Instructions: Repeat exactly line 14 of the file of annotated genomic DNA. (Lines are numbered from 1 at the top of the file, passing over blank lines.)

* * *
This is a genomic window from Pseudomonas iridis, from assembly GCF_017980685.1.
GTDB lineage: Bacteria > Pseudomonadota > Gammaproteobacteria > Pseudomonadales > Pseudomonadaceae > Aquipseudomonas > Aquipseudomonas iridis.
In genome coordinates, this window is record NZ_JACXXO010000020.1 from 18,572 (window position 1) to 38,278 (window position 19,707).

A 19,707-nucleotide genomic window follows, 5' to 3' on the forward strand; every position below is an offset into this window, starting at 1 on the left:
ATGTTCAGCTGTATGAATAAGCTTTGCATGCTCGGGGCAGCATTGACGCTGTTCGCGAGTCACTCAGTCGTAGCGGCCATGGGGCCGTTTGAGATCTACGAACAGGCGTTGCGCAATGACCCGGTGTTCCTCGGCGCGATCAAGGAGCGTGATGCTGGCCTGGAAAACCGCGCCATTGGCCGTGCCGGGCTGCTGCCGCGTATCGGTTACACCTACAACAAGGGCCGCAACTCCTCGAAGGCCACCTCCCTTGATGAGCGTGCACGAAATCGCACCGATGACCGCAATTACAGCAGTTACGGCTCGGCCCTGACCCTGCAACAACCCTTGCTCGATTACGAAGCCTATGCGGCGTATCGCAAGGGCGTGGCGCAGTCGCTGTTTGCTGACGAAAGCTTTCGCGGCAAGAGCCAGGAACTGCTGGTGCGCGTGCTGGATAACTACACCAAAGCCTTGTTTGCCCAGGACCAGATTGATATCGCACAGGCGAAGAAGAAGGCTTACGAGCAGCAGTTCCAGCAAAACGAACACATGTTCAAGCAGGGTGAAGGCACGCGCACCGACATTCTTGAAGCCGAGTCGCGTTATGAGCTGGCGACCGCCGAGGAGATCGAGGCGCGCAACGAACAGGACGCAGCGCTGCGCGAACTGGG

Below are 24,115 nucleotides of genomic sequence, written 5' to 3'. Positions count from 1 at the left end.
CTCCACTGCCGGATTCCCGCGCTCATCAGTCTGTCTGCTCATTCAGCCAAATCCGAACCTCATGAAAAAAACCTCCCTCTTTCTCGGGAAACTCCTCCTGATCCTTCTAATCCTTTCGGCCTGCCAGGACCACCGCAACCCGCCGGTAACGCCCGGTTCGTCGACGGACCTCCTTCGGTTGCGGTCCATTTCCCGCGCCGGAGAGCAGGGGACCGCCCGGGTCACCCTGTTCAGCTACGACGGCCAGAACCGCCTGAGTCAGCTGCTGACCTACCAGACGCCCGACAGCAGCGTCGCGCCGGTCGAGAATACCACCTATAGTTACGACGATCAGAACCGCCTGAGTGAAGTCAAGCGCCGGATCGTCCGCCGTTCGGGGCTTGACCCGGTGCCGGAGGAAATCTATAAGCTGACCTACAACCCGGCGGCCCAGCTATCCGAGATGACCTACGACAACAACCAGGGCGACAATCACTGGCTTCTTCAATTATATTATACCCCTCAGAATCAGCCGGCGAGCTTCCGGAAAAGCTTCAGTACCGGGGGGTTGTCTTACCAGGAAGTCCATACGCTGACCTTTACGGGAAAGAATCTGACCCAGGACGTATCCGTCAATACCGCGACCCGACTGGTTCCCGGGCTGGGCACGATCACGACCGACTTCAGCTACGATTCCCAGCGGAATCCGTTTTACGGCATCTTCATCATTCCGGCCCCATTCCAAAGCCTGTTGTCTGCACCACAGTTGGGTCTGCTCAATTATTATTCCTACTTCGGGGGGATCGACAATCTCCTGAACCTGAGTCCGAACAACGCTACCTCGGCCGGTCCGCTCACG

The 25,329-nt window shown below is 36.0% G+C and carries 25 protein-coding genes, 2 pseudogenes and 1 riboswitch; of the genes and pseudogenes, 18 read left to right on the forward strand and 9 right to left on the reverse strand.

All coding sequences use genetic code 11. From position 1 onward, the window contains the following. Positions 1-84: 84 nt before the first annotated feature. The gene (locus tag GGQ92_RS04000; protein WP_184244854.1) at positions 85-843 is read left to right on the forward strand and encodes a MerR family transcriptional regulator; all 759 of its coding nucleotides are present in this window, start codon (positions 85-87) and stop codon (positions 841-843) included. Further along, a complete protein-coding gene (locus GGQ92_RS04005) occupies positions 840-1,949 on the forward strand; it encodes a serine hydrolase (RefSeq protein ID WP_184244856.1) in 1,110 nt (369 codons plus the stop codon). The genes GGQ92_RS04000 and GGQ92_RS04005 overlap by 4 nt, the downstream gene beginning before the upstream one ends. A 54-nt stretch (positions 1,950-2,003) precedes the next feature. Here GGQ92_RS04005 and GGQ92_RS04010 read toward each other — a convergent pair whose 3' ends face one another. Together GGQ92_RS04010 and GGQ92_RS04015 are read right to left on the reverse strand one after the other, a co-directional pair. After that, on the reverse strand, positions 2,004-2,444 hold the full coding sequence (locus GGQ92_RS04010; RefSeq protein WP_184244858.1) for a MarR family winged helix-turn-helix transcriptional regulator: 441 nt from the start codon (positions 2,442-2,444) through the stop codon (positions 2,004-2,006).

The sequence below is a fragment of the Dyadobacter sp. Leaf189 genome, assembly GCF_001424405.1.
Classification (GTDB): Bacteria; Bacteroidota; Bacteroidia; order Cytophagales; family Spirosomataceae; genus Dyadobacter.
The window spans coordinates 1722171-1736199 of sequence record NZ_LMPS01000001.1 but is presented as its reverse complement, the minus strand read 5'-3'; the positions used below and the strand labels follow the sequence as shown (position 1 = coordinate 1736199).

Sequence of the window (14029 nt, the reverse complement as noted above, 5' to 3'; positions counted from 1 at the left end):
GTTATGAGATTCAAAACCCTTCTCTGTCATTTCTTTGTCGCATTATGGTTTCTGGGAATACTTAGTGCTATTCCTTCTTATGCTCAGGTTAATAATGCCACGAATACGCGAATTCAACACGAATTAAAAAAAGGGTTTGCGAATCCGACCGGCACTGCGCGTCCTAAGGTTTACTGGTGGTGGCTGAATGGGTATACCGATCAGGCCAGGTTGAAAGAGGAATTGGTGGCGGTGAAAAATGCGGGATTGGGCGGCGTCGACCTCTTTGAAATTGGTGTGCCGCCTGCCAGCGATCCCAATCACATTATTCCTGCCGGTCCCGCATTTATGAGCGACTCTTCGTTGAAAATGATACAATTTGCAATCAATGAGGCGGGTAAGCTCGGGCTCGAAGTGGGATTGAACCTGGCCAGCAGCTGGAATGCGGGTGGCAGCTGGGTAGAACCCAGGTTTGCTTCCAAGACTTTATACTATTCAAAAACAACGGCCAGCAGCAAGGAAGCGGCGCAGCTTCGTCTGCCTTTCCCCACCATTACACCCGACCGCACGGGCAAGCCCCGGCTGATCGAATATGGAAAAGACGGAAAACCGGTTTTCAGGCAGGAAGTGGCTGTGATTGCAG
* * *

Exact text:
GTTATGAGATTCAAAACCCTTCTCTGTCATTTCTTTGTCGCATTATGGTTTCTGGGAATACTTAGTGCTATTCCTTCTTATGCTCAGGTTAATAATGCCACGAATACGCGAATTCAACACGAATTAAAAAAAGGGTTTGCGAATCCGACCGGCACTGCGCGTCCTAAGGTTTACTGGTGGTGGCTGAATGGGTATACCGATCAGGCCAGGTTGAAAGAGGAATTGGTGGCGGTGAAAAATGCGGGATTGGGCGGCGTCGACCTCTTTGAAATTGGTGTGCCGCCTGCCAGCGATCCCAATCACATTATTCCTGCCGGTCCCGCATTTATGAGCGACTCTTCGTTGAAAATGATACAATTTGCAATCAATGAGGCGGGTAAGCTCGGGCTCGAAGTGGGATTGAACCTGGCCAGCAGCTGGAATGCGGGTGGCAGCTGGGTAGAACCCAGGTTTGCTTCCAAGACTTTATACTATTCAAAAACAACGGCCAGCAGCAAGGAAGCGGCGCAGCTTCGTCTGCCTTTCCCCACCATTACACCCGACCGCACGGGCAAGCCCCGGCTGATCGAATATGGAAAAGACGGAAAACCGGTTTTCAGGCAGGAAGTGGCTGTGATTGCAG